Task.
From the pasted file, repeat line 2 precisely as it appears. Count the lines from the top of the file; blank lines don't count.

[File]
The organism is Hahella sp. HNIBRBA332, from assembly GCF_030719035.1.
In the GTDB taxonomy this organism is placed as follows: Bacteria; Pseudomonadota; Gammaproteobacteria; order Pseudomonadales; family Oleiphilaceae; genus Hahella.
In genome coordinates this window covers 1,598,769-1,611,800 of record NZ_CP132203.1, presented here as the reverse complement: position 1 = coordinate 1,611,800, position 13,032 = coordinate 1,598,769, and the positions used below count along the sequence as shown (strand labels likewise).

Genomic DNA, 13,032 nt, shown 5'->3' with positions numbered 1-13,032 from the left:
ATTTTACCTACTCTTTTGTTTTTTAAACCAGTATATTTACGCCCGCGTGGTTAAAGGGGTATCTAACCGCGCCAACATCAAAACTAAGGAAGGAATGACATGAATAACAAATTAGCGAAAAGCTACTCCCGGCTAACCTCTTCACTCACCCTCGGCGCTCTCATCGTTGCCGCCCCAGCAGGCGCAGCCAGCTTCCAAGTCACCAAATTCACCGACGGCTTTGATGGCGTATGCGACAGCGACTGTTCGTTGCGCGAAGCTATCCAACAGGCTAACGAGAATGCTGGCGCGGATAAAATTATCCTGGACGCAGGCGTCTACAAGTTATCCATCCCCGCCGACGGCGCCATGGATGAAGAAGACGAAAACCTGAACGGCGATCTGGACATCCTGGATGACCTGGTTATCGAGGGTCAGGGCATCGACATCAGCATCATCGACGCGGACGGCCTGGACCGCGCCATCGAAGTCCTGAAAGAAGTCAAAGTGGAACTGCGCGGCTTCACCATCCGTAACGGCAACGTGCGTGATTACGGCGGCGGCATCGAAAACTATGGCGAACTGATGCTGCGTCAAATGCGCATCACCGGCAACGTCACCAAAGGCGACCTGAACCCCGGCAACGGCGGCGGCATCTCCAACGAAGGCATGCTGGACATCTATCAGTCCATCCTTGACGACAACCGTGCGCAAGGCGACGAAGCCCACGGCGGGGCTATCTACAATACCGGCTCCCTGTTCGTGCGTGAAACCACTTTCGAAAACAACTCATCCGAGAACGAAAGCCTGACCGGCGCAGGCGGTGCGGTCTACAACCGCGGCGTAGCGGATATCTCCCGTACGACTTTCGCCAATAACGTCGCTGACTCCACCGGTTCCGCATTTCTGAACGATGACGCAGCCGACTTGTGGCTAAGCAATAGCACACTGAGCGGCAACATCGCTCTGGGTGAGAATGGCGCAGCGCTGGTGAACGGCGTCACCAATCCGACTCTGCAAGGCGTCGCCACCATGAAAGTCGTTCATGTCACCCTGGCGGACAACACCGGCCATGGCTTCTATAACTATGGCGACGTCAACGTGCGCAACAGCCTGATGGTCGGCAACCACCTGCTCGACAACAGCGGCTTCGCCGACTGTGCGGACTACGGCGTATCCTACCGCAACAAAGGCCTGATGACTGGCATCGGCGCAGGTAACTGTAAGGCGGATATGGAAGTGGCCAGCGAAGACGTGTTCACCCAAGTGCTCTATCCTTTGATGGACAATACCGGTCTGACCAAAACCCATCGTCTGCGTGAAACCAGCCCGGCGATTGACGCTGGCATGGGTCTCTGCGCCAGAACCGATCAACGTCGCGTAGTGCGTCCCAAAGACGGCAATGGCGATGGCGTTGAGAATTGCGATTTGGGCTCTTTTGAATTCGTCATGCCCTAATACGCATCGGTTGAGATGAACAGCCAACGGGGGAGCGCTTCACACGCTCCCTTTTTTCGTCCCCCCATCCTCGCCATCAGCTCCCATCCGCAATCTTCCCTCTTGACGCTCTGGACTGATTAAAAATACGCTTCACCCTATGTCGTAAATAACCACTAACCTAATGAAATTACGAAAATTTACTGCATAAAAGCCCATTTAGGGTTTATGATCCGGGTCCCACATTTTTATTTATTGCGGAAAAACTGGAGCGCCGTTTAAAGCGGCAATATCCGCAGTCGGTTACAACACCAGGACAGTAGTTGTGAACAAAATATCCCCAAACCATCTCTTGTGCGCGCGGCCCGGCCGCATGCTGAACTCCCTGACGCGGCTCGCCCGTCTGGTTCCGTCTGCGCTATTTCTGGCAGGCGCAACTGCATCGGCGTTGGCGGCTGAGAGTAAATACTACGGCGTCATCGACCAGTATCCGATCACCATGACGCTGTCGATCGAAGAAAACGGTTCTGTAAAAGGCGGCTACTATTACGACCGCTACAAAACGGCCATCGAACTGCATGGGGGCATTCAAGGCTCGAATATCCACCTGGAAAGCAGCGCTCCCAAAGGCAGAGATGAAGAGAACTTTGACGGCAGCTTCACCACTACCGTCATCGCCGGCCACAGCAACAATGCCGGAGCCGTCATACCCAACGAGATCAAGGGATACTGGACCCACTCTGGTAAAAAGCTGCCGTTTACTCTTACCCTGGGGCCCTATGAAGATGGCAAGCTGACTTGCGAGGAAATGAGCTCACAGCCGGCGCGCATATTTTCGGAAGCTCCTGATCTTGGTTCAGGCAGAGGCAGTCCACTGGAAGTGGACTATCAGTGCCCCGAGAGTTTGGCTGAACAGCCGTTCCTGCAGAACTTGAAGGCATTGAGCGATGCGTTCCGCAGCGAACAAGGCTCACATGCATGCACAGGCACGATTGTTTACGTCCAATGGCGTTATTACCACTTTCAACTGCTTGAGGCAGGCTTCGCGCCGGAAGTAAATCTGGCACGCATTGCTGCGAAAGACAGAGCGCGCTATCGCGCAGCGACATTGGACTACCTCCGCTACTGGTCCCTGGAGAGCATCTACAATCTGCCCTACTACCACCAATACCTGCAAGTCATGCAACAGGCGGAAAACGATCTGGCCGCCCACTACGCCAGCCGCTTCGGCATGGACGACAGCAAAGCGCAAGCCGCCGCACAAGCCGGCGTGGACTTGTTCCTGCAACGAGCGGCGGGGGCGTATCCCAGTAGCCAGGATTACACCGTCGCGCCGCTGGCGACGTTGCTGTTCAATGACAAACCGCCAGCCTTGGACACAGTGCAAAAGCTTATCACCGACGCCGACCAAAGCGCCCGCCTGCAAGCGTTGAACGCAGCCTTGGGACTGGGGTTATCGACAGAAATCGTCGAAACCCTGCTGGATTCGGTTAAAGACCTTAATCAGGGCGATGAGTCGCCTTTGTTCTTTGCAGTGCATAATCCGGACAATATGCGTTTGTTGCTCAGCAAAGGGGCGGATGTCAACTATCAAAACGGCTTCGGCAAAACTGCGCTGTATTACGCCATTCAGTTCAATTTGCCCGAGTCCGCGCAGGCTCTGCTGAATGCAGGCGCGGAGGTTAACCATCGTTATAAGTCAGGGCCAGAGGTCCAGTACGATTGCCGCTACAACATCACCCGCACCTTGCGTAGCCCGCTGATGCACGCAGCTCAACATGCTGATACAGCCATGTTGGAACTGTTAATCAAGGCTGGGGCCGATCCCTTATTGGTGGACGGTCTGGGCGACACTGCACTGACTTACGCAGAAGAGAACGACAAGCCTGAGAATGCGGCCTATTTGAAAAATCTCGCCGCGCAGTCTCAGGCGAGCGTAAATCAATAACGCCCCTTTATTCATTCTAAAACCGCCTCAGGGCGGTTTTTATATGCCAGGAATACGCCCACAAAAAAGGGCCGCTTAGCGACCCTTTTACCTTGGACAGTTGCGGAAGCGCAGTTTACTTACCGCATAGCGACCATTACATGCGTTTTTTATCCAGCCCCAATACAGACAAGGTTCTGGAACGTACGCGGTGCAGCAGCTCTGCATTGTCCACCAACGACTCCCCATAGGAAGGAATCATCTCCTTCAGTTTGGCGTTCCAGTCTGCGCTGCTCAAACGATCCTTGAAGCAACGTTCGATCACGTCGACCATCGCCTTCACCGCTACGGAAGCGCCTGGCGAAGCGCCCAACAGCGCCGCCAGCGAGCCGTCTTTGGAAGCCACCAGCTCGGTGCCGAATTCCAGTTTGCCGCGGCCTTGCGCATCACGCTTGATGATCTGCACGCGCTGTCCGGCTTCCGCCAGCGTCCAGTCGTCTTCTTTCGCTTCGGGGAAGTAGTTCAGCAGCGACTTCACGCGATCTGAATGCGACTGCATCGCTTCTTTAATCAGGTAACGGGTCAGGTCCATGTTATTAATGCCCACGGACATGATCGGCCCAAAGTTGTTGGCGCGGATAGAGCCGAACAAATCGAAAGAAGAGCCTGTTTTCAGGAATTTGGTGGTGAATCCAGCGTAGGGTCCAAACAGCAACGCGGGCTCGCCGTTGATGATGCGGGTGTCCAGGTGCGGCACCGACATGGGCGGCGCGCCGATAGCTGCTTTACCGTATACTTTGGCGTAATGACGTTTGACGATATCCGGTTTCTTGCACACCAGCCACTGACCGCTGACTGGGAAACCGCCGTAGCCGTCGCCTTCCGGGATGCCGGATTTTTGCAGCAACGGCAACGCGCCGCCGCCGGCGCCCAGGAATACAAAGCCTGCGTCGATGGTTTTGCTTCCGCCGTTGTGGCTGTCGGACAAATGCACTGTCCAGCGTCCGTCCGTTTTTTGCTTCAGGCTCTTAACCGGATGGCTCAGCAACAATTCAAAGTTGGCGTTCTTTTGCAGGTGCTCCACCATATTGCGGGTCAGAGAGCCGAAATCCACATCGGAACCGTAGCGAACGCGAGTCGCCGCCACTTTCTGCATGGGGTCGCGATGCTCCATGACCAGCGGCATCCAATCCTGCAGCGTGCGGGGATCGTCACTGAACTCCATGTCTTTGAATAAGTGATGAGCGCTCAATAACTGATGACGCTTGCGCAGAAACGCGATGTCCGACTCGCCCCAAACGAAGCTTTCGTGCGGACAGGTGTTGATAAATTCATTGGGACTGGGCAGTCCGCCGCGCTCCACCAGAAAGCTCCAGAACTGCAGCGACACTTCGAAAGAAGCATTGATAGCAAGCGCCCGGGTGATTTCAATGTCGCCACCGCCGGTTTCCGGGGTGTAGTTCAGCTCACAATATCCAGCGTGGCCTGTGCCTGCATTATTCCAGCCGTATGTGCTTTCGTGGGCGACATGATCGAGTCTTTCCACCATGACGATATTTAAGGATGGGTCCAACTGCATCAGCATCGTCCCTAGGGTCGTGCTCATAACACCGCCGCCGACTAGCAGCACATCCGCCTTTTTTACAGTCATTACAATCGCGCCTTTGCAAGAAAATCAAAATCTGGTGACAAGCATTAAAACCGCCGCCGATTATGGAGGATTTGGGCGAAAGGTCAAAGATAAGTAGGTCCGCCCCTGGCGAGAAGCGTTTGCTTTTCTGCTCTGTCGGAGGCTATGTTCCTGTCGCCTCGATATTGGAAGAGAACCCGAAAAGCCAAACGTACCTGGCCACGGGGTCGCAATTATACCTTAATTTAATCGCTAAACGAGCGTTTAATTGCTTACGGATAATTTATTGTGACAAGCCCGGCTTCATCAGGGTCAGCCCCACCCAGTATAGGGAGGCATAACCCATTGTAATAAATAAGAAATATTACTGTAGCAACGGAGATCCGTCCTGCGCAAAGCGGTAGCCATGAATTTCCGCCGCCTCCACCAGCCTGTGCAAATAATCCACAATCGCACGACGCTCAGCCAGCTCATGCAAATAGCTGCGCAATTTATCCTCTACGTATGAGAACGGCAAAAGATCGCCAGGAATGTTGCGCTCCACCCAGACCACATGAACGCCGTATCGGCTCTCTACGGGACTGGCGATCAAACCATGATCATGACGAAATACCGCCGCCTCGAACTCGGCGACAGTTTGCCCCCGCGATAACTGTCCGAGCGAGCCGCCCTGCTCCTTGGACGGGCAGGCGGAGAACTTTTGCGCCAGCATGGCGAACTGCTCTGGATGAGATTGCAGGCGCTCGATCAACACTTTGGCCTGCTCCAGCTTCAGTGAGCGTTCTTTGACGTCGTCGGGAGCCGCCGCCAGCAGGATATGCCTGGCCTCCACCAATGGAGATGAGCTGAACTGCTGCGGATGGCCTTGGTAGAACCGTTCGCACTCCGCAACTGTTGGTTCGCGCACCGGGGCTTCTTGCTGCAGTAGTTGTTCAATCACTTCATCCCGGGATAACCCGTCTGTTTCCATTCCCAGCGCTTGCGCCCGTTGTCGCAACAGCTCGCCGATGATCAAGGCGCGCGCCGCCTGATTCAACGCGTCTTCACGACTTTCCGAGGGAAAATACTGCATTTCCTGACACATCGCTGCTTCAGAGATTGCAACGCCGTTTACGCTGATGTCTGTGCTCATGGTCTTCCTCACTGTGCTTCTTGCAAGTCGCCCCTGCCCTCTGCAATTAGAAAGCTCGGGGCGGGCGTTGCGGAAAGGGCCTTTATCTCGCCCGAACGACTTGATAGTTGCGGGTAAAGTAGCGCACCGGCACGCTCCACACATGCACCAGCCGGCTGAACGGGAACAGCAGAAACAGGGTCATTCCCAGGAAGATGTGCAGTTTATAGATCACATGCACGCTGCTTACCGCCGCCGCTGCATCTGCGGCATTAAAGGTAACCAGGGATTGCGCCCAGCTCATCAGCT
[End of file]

In the GTDB taxonomy this organism is placed as follows: Bacteria; Pseudomonadota; Gammaproteobacteria; order Pseudomonadales; family Oleiphilaceae; genus Hahella.